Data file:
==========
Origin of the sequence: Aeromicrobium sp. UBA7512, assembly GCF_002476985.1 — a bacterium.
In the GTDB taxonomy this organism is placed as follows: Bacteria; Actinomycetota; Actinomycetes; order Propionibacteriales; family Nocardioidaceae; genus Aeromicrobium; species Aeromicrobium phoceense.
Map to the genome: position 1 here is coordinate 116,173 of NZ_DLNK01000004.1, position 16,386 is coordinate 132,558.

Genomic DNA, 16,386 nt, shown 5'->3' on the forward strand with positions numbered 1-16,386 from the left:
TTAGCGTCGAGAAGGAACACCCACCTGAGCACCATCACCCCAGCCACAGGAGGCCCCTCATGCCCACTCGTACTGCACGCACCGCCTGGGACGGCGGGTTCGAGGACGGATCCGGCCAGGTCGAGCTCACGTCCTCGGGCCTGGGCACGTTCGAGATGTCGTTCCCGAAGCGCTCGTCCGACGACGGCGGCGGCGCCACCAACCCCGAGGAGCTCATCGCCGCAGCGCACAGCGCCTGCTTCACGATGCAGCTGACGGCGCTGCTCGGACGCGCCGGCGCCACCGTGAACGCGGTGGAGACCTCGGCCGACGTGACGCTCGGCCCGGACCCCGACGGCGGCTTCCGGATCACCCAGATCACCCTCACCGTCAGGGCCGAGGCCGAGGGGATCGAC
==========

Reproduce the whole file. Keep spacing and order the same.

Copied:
Origin of the sequence: Aeromicrobium sp. UBA7512, assembly GCF_002476985.1 — a bacterium.
In the GTDB taxonomy this organism is placed as follows: Bacteria; Actinomycetota; Actinomycetes; order Propionibacteriales; family Nocardioidaceae; genus Aeromicrobium; species Aeromicrobium phoceense.
Map to the genome: position 1 here is coordinate 116,173 of NZ_DLNK01000004.1, position 16,386 is coordinate 132,558.

Genomic DNA, 16,386 nt, shown 5'->3' on the forward strand with positions numbered 1-16,386 from the left:
TTAGCGTCGAGAAGGAACACCCACCTGAGCACCATCACCCCAGCCACAGGAGGCCCCTCATGCCCACTCGTACTGCACGCACCGCCTGGGACGGCGGGTTCGAGGACGGATCCGGCCAGGTCGAGCTCACGTCCTCGGGCCTGGGCACGTTCGAGATGTCGTTCCCGAAGCGCTCGTCCGACGACGGCGGCGGCGCCACCAACCCCGAGGAGCTCATCGCCGCAGCGCACAGCGCCTGCTTCACGATGCAGCTGACGGCGCTGCTCGGACGCGCCGGCGCCACCGTGAACGCGGTGGAGACCTCGGCCGACGTGACGCTCGGCCCGGACCCCGACGGCGGCTTCCGGATCACCCAGATCACCCTCACCGTCAGGGCCGAGGCCGAGGGGATCGAC